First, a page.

Fresh ginger brings a touch of authenticity to any Asian stir-fry and makes a cool, soothing cordial on a summer afternoon. Growing ginger in your home kitchen garden can be easy.
Ginger can be grown from the fresh ginger available at your grocery store, which is actually the underground runner, or rhizome, of the plant. For best results, use pieces that are young, tender and plump. Sometimes store-bought ginger has been treated with a hormone to prevent it from sprouting. This problem can be avoided by buying organic ginger or purchasing it especially from nurseries or garden centres. Ginger that has already begun sprouting is ideal for growing at home.
Where to Position
Originating in tropical Asia, ginger likes warm weather, humidity and rich, moist soil. In the tropics, it usually needs a part shade position, but in cooler areas, full sun is usually best. Ginger grown in pots can be moved around to make the most of sunlight availability. Ginger should also be moved away from strong winds and frost which can kill the dormant rhizomes.
As winter approaches, the leaves will begin to die down. In frost prone areas, the roots can then be dug up and dried out a little in the sun to help preserve them. Put aside as much as you want for your own use and store the rest over winter in a dark, dry place. Replant it in spring. In tropical and subtropical zones, ginger can be left in the ground throughout the year.
Ginger prefers a soil pH that is slightly acid to neutral (between 5.0–7.0) but if your soil is enriched with plenty of compost, soil pH is unlikely to be a problem.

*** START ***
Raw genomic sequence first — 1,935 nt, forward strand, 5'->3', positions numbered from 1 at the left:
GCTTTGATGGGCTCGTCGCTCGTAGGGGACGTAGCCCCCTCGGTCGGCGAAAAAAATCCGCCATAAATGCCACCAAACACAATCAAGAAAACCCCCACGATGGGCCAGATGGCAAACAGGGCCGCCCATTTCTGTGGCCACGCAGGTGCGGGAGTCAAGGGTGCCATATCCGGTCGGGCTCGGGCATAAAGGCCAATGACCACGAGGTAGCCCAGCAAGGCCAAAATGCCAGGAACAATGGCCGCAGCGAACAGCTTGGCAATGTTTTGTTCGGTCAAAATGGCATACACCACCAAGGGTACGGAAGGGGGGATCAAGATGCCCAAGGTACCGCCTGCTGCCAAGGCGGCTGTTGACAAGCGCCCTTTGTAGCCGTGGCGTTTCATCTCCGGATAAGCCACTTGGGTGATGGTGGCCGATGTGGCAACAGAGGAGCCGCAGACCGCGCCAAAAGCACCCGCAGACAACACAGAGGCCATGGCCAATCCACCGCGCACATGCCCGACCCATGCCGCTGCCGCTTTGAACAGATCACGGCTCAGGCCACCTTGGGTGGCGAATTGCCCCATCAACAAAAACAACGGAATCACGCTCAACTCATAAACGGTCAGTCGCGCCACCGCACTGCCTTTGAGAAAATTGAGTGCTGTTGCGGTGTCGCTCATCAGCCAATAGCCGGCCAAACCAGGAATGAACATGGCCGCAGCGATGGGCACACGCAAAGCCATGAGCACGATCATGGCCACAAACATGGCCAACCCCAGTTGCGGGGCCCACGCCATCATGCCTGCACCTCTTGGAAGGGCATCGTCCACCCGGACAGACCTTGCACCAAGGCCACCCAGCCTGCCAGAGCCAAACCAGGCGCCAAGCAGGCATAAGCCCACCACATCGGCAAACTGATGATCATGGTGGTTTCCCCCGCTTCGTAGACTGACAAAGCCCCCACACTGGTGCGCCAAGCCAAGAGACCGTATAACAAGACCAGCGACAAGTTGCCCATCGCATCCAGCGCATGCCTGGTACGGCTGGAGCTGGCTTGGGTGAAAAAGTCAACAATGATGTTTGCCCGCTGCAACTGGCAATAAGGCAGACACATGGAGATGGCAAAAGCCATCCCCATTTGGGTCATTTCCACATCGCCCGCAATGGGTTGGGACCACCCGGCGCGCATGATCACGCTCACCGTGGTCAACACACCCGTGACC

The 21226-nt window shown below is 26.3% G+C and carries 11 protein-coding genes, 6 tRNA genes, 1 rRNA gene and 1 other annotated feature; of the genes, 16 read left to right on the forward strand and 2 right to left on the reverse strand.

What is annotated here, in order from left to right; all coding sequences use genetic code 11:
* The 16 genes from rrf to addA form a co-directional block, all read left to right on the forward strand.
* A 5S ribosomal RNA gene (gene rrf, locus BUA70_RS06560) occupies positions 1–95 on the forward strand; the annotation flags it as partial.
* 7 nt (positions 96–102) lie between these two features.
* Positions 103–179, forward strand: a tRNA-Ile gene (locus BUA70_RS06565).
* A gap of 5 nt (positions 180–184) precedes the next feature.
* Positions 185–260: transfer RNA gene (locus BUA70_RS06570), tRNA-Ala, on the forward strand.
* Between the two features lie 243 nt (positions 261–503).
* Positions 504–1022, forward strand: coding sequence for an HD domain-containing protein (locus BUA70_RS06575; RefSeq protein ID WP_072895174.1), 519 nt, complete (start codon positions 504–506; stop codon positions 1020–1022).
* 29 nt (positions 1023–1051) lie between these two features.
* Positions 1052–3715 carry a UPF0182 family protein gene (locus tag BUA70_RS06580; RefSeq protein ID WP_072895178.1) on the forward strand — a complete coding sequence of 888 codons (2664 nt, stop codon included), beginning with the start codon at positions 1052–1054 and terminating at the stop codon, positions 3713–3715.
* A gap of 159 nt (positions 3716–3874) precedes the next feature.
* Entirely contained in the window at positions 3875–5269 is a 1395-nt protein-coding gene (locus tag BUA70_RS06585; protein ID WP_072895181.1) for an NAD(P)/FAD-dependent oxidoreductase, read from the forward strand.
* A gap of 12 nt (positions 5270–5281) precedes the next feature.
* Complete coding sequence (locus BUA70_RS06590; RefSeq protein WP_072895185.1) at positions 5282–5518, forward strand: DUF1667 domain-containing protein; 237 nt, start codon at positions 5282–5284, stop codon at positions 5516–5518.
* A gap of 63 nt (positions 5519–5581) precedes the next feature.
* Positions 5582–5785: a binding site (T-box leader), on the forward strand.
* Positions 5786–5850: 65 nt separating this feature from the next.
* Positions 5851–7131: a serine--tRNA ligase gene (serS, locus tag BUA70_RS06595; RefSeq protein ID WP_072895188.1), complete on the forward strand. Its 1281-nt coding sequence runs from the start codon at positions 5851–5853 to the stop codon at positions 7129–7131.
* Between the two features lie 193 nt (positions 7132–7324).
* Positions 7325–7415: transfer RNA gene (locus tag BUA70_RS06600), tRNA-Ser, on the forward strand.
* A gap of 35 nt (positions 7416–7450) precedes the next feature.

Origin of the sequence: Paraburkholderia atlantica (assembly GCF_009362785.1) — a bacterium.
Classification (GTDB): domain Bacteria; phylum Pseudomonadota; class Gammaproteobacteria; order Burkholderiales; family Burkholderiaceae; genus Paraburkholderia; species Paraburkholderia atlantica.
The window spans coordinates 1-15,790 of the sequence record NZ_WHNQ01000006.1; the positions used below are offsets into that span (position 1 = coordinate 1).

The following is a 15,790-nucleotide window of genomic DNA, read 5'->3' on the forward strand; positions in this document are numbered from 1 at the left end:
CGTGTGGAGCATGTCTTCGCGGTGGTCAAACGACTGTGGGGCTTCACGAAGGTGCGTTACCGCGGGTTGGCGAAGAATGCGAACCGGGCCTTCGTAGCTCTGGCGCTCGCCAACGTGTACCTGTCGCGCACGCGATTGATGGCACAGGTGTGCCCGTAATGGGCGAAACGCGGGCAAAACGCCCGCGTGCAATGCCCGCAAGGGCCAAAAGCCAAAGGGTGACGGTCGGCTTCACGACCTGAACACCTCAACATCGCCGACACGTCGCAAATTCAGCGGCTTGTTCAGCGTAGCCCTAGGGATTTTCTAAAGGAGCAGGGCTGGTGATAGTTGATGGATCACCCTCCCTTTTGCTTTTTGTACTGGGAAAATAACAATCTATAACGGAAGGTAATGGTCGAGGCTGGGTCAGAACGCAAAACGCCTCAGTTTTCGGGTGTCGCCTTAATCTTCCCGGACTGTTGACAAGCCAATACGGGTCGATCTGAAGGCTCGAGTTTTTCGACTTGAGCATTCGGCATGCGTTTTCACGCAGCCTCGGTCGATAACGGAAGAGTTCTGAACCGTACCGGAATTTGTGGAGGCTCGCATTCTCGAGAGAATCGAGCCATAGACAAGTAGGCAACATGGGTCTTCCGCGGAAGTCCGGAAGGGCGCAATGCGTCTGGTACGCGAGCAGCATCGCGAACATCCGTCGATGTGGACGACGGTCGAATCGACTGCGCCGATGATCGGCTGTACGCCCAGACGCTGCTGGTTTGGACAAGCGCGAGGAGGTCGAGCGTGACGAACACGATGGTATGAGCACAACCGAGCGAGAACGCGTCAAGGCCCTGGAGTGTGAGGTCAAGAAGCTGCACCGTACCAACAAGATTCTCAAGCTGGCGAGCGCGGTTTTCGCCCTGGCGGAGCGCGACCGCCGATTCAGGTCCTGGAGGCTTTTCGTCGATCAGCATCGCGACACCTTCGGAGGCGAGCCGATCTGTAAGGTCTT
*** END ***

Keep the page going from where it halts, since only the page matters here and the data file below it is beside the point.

In a Pot: Step by Step
1. Select a pot of minimum 40 litre capacity (the larger the pot, the easier to keep your ginger in happy growing conditions) and fill the container with a free draining medium like Searles Peat 80 Plus Potting Mix.
2. Plant rhizomes (runner) about 2cm beneath the surface. Make sure the growing buds or ‘eyes’ are pointed upward before covering them over with soil. Water well.
3. To keep the soil moist, cover the opening of the pot with a clear plastic bag (or some cling wrap). This will trap the warmth and moisture.
4. Remove plastic when the new shoots appear above the soil.
5. Water every 3-4 days depending on weather, but don’t overwater as gingers fleshy roots will quickly rot in waterlogged conditions. This can be avoided by giving it good drainage (using a larger pot assists with this). Water regularly and mulch to keep the soil moist but not wet.
Transplanting to the Garden
Shoots should break through the soil surface about a month after planting. Allow at least another 5–6 months before harvest. After it has developed a good root system, container-grown ginger can be planted out into garden beds. Plant ginger plants 30cm apart.
Ginger grown in pots should also be divided or harvested when the pot is full, normally 8–12 months after planting. To harvest, trim off any leaf stalks and either tip out the whole contents of the pot or dig them out with your hands.
Dig your food!
Dietitian and Nutritionist Deb Blakley from Kids Dig Food writes:
“Ginger not only adds wonderful flavour and fragrance to foods, it also has medicinal value. Used in Chinese medicine for centuries, the value of ginger in western medicine is being proven for many ailments including nausea and morning sickness during pregnancy, motion sickness, some cancer treatments and helping to reduce the pain and inflammation of osteoarthritis, the most common form of arthritis.”
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